With UI/UX taking the center stage in Android, the dev team introduced the ViewPropertyAnimator in v3.0(HoneyComb) to simplify how we animate views. Compared to the original Animation API and ObjectAnimators, a ViewPropertyAnimator is more efficient, especially when animating 2 or more properties, and it’s syntax is also a lot cleaner.
When we are using any animation API, we may want to use an Interpolator. There are many types of Interpolator and they are all responsible for one thing, skewing output of the animation to give an added effect. This effect could be, but are not limited to, an acceleration, deceleration, or even a bounce.
An interpolator has an input value from 0 to 1. This value gets plugged into a formula and the result of the equation is the interpolated value.
The diagram to the left illustrates the the values output from the AccelerateDecelerate interpolator (default for ViewPropertyAnimator) . On-screen, the animation will start slow, speed up and then slow down before coming to rest.
So, lets say we have a sweet little form that has a bunch of EditTexts. Each EditText does some fancy text validation and the result is one of two possible animations:
1.) Error — When moving to the next focusable view, the EditText should do a “shake” animation to indicate an invalid input. The shake would be a movement along the X-axis of 8 dips, back and forth
//The following code could be how we implement the animation.I //extended the duration as the default duration(300ms) would be //a bit too fast.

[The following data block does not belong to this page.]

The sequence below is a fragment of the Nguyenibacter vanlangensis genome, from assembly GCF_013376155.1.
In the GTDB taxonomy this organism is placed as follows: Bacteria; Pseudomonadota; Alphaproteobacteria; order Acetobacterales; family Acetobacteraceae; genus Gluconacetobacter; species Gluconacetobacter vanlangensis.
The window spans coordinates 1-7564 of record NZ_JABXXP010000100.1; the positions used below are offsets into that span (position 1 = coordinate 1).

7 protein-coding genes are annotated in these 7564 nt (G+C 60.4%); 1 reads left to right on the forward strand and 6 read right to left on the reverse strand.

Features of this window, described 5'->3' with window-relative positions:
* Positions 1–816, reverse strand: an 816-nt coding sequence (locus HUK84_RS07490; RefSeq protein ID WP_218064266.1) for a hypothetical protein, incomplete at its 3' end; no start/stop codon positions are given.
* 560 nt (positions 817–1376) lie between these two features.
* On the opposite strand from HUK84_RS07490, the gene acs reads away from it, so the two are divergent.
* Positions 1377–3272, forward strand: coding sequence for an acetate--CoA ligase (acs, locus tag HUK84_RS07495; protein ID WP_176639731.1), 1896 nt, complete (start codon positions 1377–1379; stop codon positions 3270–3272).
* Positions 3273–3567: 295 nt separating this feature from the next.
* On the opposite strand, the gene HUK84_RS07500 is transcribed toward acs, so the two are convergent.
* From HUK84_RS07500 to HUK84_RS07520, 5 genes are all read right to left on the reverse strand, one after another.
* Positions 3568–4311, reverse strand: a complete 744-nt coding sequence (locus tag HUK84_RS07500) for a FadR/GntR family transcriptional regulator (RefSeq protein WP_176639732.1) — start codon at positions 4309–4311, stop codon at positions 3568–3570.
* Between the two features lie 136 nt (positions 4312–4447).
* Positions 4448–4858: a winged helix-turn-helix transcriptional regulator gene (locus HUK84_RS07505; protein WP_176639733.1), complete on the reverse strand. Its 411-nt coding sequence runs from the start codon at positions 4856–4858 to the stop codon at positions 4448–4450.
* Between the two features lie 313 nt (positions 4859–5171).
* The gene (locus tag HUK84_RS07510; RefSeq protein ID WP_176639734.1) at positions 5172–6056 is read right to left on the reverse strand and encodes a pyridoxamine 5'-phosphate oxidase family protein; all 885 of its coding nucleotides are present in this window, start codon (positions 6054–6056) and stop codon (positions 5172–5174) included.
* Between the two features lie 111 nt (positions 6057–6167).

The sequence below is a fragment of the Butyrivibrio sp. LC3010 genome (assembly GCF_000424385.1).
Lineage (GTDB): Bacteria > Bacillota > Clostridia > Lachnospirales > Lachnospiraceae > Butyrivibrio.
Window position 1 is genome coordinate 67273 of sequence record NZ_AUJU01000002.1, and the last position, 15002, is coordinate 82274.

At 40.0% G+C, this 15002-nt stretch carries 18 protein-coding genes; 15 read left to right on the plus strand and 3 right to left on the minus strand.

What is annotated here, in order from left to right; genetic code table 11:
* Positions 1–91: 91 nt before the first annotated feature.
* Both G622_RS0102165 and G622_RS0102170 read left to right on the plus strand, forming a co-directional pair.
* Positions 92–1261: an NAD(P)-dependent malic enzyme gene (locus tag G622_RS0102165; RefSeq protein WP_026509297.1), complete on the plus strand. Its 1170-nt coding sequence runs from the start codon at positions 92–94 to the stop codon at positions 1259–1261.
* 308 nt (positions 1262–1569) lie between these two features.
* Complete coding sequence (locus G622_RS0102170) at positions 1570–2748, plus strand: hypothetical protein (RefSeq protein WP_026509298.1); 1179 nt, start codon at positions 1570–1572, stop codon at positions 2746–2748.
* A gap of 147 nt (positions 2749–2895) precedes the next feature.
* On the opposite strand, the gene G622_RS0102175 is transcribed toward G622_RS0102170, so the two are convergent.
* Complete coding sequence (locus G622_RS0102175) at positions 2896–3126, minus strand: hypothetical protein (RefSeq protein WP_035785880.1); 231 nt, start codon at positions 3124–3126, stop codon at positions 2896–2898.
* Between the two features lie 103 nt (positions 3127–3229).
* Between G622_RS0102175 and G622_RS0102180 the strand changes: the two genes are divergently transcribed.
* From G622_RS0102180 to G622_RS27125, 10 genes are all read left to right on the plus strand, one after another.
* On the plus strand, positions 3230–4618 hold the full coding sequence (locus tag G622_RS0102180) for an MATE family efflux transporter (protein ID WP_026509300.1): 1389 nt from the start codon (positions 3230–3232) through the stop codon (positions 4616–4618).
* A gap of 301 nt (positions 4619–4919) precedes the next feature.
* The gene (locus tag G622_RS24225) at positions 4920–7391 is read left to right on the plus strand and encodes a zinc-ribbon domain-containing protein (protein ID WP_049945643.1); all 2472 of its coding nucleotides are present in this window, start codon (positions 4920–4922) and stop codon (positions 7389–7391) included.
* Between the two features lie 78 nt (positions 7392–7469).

2.) Valid — Move the EditText outside of its parent, so thats its not visible, and animate a new view in to take its place.
//Lets assume that editText is starting off at position 0 and //otherView is starting off at position -mParentWidth. For the z-//order, otherView is on-top of editText
The problem we will run into.
When we put input some invalid text, the view will do a jiggle. Now, lets say we immediately fix our error. You would think the “valid-state” animation would trigger… it will, but not as we would expect. Because we didn't set an interpolator on the EditText in the valid-state, it will reuse the CycleInterpolator that was set in the error-state. Our output animation will be the EditText doing a massive shake (because we are moving a distance of mParentWidth) and otherView will then animate and rest on top of it. That ain’t right.
We can’t let the view reuse its interpolator so setting the valid-state animation’s interpolator back to default would suffice.
What else? Since we’re only doing a simple translate, using ObjectAnimator for both our animations would work as well.